Follow Me

Peter turned and saw that the disciple whom Jesus loved was following them. (This was the one who had leaned back against Jesus at the supper and had said, “Lord, who is going to betray you?”) When Peter saw him, he asked, “Lord, what about him?”

Jesus answered, “If I want him to remain alive until I return, what is that to you? You must follow me.” Because of this, the rumor spread among the brothers that this disciple would not die. But Jesus did not say that he would not die; he only said, “If I want him to remain alive until I return, what is that to you?”

This is the disciple who testifies to these things and who wrote them down. We know that his testimony is true.

Jesus did many other things as well. If every one of them were written down, I suppose that even the whole world would not have room for the books that would be written. (John 21:20–25)

After Jesus had restored his relationship with Peter, reassuring him that he loved him and getting Peter three times to acknowledge that he loved Jesus, Jesus had told Peter that he would someday die as a martyr on a cross. Peter’s response was to ask Jesus about the apostle John, who was following behind them.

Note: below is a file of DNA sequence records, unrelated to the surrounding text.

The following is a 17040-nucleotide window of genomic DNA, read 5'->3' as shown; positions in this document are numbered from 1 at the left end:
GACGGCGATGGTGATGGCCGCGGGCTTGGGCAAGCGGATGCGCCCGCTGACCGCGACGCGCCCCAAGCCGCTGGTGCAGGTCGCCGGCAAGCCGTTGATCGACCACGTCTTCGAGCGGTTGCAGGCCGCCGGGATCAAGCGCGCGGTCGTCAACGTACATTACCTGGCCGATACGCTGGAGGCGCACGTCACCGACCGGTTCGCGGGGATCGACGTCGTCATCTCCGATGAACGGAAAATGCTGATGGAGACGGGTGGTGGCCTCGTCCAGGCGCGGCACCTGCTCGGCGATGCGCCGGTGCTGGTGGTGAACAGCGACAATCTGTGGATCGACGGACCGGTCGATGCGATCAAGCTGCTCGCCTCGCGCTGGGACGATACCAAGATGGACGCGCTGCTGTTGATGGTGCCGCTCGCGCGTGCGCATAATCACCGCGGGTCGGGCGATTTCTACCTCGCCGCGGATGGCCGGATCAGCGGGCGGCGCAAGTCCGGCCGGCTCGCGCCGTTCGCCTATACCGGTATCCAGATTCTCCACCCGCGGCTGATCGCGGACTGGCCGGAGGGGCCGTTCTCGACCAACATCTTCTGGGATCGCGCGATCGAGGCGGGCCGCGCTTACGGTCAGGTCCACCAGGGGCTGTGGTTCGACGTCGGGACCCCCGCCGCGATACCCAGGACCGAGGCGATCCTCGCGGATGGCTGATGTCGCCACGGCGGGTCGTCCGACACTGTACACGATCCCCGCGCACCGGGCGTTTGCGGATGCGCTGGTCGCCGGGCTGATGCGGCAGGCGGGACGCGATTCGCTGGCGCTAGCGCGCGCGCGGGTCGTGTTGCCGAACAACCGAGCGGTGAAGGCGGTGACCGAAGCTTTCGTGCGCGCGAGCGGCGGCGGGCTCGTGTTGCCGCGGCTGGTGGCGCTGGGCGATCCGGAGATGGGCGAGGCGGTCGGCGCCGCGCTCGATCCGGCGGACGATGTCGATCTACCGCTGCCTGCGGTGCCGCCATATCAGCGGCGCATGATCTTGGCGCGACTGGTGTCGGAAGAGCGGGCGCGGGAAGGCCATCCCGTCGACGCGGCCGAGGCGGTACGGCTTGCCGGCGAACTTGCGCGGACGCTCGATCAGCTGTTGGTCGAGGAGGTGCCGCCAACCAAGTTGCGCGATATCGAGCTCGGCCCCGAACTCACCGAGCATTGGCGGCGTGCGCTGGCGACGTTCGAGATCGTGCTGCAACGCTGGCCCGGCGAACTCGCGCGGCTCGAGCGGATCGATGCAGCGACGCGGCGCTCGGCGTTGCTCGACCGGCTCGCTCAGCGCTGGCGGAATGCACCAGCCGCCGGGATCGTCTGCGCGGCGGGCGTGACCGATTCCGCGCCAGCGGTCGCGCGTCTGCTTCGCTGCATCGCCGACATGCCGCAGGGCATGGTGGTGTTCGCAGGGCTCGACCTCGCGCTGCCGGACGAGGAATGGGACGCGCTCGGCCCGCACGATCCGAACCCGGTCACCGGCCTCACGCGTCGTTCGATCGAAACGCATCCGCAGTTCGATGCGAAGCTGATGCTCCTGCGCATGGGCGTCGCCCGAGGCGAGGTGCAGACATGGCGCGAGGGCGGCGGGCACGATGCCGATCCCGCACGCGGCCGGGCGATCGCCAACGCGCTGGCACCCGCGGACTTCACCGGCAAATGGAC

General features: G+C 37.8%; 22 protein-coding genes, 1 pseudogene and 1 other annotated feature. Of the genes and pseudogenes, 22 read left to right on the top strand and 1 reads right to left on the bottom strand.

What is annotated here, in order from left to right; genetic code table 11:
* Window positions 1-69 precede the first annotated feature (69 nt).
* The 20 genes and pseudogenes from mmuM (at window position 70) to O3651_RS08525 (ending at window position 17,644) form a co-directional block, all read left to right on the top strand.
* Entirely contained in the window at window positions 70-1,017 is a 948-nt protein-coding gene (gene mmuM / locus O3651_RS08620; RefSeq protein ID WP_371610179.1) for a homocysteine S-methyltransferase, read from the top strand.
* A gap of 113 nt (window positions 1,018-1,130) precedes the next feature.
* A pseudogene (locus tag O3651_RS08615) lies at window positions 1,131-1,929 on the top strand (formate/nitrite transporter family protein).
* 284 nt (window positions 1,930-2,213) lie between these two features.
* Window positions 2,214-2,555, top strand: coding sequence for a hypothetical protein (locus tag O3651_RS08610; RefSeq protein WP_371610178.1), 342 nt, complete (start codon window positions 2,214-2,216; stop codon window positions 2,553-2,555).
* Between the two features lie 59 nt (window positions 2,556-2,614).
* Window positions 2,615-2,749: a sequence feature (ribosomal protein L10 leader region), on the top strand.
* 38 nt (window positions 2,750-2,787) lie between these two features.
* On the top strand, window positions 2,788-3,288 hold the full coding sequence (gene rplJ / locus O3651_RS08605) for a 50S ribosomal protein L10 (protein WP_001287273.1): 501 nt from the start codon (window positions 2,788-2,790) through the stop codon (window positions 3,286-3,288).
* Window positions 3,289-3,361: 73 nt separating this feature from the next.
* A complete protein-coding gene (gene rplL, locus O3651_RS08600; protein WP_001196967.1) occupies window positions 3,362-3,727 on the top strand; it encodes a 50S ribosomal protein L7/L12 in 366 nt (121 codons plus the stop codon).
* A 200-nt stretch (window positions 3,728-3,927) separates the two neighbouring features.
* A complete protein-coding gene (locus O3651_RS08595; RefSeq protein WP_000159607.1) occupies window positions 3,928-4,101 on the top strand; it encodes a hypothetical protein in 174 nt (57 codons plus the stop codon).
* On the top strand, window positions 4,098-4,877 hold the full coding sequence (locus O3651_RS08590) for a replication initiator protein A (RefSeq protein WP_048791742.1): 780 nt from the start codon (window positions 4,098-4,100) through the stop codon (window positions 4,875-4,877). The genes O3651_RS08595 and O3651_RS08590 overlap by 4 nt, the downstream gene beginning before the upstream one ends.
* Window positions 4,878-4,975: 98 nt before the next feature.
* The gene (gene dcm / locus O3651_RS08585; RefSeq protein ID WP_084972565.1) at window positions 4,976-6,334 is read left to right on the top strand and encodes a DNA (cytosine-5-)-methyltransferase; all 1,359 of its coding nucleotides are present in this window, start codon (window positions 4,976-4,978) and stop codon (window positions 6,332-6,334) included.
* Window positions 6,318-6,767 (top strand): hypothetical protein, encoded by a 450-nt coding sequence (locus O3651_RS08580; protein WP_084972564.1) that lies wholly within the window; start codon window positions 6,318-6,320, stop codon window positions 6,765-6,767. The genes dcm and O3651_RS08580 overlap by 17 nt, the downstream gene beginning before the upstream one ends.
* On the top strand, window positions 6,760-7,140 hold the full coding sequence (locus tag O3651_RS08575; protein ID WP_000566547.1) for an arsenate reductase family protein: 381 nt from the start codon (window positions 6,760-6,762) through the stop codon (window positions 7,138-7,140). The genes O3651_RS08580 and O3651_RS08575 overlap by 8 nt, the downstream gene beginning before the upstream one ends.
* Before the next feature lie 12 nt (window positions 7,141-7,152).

Jesus told Peter that what John’s fate in life would be was not Peter’s concern. God has a purpose for each individual. God’s will for one man can be quite different than his will for another. In the end, according to legend, Peter was crucified upside down in Rome during the reign of the Emperor Nero. But according to tradition, John died of old age, the only one of the twelve apostles who was not martyred. After his exile on Patmos, during which he wrote the book of Revelation, John was set free and continued preaching and teaching until the day he died peacefully, surrounded by other Christians.

God works with each of us in his own separate way. We each of us have a part to play in God’s plan. Some of us may lead lives of great turmoil, pain and suffering. Others of us may live lives of grand excitement. And some of us will lead quiet, ordinary, and happy lives. No matter what sort of life God gives us, it will bring glory to him. And all of us, no matter the cup he gives us, are equally valuable.

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About R.P. Nettelhorst

I'm married with three daughters. I live in southern California and I'm the interim pastor at Quartz Hill Community Church. I have written several books. I spent a couple of summers while I was in college working on a kibbutz in Israel. In 2004, I was a volunteer with the Ansari X-Prize at the winning launches of SpaceShipOne. Member of Society of Biblical Literature, American Academy of Religion, and The Authors Guild
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